It all started with a lawless State of Nature.
Before the kings and their nawabs and the Rajputs and their shahs, people used to live in the natural condition of humankind. They hunted, ate and lived in communities. There were no laws to transgress and no ruler to obey.
But as people started owning private property, they needed protection. They came to an agreement and appointed a ruler who would frame law codes and ensure adherence to these codes. Thus, sophisticated systems were established to impose rules and give punishments. Some obeyed these rules, others hesitated and a few resisted.
This is how human civilisation came into being from its primaeval state, or so says the social-contract theorists of Western philosophy. The question of how people should be governed, or ruled in some cases, have arisen in the minds of political philosophers or thinkers, and politicians (notice how the two are usually exclusive of each other).
Today, as we stand at a milepost in India’s history – with indefinite protests against the law of the State – it might help us to go back to some of these Western philosophers who defined the role of a government. Is there a social contract between the governing and the governed to be called a State? How do the two parties negotiate? Is there scope for a bargain in this social contract?
Thomas Hobbes was concerned with order and governance in Britain in the seventeenth century during the Civil War between those in favour of a Parliament rule and those in favour of the rule of the British Royal. At such a time, it was difficult for scholars to not think about the future of Britain and what a victory of either side might mean for the common man (the future of a woman was meant to be equally bleak either way).
According to Hobbes, prior to the political society that man is a part of (again, not women; they weren’t recognised as citizens, or even humans in some societies), he used to live in the State of Nature, where life was chaotic and led in constant fear. He was brutish and his life was short. In want of order and security, men decided to come together and appoint an authority figure who would be responsible for protecting the life and property of all. But in order to maintain law and order, the people would have to surrender their rights.
What Hobbes was favouring was the rule of an absolute head, a monarch, who would promise to establish a society and protect its members, but at the condition of consented obedience.
But what if the governing authority breaks its promise of protecting people and their property? What if some people are more protected than the other? Does this type of social contract also let people reach another consensus and have the existing authority dethroned? Can there ever be a true consensus?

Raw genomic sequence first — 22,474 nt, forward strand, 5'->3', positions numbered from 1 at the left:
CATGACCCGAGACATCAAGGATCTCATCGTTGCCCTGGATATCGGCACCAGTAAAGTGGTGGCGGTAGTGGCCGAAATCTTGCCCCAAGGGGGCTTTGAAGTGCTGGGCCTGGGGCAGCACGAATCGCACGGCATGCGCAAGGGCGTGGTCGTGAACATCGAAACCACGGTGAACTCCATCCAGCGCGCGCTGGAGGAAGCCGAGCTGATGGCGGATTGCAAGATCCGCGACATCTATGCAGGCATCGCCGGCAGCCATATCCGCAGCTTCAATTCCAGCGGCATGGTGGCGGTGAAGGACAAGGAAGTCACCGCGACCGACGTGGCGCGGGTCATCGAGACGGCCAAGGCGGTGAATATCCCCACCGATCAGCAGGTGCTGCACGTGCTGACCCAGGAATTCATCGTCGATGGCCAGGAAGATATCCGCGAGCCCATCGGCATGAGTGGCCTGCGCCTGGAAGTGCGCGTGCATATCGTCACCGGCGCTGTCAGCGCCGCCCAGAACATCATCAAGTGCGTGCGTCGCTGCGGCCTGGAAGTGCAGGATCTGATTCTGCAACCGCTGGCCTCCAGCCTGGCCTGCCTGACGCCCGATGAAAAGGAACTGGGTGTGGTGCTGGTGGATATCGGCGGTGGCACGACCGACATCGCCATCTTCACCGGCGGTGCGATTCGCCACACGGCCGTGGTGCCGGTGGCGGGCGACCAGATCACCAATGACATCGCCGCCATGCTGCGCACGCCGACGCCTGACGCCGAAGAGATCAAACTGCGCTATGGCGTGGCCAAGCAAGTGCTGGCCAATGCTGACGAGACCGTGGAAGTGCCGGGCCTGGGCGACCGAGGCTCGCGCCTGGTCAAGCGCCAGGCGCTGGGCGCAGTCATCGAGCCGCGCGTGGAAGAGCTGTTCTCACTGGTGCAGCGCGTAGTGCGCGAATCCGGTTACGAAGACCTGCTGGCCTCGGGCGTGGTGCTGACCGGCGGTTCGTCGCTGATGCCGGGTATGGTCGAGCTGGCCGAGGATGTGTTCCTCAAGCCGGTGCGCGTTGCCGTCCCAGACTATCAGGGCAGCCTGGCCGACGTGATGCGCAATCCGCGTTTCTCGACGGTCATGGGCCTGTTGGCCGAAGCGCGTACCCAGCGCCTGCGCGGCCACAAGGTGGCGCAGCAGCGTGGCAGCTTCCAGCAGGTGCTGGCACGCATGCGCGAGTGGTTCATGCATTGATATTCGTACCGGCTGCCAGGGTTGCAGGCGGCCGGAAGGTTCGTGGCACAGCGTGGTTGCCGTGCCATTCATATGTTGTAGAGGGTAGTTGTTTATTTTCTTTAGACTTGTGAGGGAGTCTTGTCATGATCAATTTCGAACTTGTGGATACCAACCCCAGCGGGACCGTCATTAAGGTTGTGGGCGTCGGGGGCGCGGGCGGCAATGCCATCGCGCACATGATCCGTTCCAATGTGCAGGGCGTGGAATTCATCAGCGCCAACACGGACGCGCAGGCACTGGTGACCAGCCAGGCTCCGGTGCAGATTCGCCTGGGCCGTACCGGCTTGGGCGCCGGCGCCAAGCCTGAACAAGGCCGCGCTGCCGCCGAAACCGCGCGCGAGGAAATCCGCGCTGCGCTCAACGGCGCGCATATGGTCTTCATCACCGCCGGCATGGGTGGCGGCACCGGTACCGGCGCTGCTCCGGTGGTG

Writing in the same period as Hobbes, Locke was also concerned with the future of governance in British society. However, his idea of the implied social contract was very different from Hobbes’.
According to Locke, human beings in their natural state were free and lived with goodwill and mutual assistance. This was opposite of the Hobbesian state of nature, which was chaotic and brutal. Locke believed that this liberal state lived under natural laws was an ideal state. Things only went down with the concept of private property.
According to Locke, people came together to form a civil government and abandon the State of Nature only to protect their private property. When it came to giving power to an authority for their own protection, men only surrendered the right to maintain order and enforce laws (women, as one could guess, had no rights in the first place to surrender).
The purpose of the government was then to uphold the three natural and inalienable rights that men decided to retain – i.e. the right to life, property and liberty. Man is born with these rights and they cannot be taken away from the government. However, once the legislation is chosen, people are obliged to accept their decisions.
Locke was proposing a more democratic, participative society instead of Hobbes’ monarchical one: people are not expected to subject to power (though the legislature is made, people are obliged to accept their decisions) in Locke’s liberalism. But what remained the same was the patriarchal and elitist conception of a State.
What about people with no private property? Where did they stand in this political hierarchy? What if the right to one’s liberty is in conflict with that of another? And again, can true consensus ever be reached?